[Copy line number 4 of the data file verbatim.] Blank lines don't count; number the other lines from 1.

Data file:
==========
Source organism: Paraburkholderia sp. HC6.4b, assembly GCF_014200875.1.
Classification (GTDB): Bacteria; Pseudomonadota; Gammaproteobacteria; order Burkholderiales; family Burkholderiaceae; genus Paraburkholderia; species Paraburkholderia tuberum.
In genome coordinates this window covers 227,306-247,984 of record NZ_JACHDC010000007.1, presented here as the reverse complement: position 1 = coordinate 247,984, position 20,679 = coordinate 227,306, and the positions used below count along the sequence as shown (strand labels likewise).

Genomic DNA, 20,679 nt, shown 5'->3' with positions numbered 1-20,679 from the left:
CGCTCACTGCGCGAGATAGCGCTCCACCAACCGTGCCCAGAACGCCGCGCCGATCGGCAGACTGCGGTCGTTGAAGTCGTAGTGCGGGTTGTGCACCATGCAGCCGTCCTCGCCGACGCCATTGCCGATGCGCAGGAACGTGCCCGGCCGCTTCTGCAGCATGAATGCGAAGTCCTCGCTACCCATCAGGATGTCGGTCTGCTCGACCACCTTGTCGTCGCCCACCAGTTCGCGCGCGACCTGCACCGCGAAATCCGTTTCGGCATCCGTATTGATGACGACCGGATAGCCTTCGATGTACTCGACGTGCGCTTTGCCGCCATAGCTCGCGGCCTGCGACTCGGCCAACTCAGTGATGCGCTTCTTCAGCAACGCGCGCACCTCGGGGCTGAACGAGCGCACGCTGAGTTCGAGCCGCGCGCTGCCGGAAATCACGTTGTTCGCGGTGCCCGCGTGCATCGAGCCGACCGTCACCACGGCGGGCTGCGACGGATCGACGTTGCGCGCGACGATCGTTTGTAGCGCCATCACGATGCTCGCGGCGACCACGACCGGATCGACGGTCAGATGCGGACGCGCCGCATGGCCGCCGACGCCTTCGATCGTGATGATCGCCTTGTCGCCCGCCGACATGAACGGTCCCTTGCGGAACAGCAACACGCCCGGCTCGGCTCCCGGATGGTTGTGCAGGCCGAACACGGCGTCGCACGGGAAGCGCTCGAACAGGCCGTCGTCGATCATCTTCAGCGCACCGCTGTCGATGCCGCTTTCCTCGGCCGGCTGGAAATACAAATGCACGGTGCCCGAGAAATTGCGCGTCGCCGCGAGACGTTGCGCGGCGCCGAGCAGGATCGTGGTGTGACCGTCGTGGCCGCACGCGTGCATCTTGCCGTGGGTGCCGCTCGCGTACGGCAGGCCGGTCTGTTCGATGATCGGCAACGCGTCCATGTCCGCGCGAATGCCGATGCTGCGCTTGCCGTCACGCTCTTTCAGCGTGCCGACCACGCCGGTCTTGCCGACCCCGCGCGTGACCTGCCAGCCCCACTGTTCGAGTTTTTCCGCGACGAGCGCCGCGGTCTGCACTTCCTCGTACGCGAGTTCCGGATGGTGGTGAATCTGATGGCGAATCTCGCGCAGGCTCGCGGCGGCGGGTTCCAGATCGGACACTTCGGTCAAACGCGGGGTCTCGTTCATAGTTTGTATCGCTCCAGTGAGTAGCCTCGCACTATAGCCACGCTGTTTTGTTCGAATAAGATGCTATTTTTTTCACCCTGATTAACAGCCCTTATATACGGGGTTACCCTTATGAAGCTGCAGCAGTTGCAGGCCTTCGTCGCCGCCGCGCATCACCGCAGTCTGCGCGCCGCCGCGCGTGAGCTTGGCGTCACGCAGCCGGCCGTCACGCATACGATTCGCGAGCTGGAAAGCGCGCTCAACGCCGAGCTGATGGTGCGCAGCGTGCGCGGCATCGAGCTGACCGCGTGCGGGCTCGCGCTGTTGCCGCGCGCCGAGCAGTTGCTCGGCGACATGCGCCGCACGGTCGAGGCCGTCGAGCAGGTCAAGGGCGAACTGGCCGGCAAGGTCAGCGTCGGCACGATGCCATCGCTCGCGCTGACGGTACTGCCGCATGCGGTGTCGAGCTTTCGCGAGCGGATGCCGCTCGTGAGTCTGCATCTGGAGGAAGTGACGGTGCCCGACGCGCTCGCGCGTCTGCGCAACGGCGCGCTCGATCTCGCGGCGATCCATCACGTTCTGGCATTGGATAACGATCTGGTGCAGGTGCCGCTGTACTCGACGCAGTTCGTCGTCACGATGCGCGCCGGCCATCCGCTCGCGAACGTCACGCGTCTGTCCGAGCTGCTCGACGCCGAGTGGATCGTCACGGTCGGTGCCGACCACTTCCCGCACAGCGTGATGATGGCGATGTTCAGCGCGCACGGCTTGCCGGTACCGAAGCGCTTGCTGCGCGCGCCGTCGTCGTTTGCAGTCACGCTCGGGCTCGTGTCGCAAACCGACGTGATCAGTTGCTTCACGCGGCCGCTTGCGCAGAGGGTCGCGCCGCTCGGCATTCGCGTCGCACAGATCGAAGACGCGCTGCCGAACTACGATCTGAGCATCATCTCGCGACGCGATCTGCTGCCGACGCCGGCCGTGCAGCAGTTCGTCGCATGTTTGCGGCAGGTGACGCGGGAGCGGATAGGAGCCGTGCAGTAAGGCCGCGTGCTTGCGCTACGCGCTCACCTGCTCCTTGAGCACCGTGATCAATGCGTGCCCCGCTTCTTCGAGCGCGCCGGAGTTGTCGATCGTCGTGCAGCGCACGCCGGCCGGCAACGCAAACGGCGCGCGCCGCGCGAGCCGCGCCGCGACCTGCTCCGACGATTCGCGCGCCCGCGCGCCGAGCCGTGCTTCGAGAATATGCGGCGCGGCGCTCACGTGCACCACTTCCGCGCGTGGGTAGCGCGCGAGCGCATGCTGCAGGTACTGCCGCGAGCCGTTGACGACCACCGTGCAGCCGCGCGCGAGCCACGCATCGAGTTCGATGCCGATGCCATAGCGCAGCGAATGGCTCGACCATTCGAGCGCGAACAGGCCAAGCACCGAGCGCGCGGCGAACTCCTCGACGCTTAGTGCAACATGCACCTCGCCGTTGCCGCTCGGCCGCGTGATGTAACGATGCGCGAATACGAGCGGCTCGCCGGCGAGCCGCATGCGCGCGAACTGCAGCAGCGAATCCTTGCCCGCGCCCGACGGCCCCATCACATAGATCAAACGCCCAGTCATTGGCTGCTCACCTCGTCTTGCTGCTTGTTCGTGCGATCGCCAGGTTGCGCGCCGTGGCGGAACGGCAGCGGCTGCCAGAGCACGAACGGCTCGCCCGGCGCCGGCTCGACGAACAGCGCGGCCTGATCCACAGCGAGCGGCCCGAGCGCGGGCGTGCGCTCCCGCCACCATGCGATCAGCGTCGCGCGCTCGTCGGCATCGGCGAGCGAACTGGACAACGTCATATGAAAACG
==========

Genomic DNA, 20,679 nt, shown 5'->3' with positions numbered 1-20,679 from the left: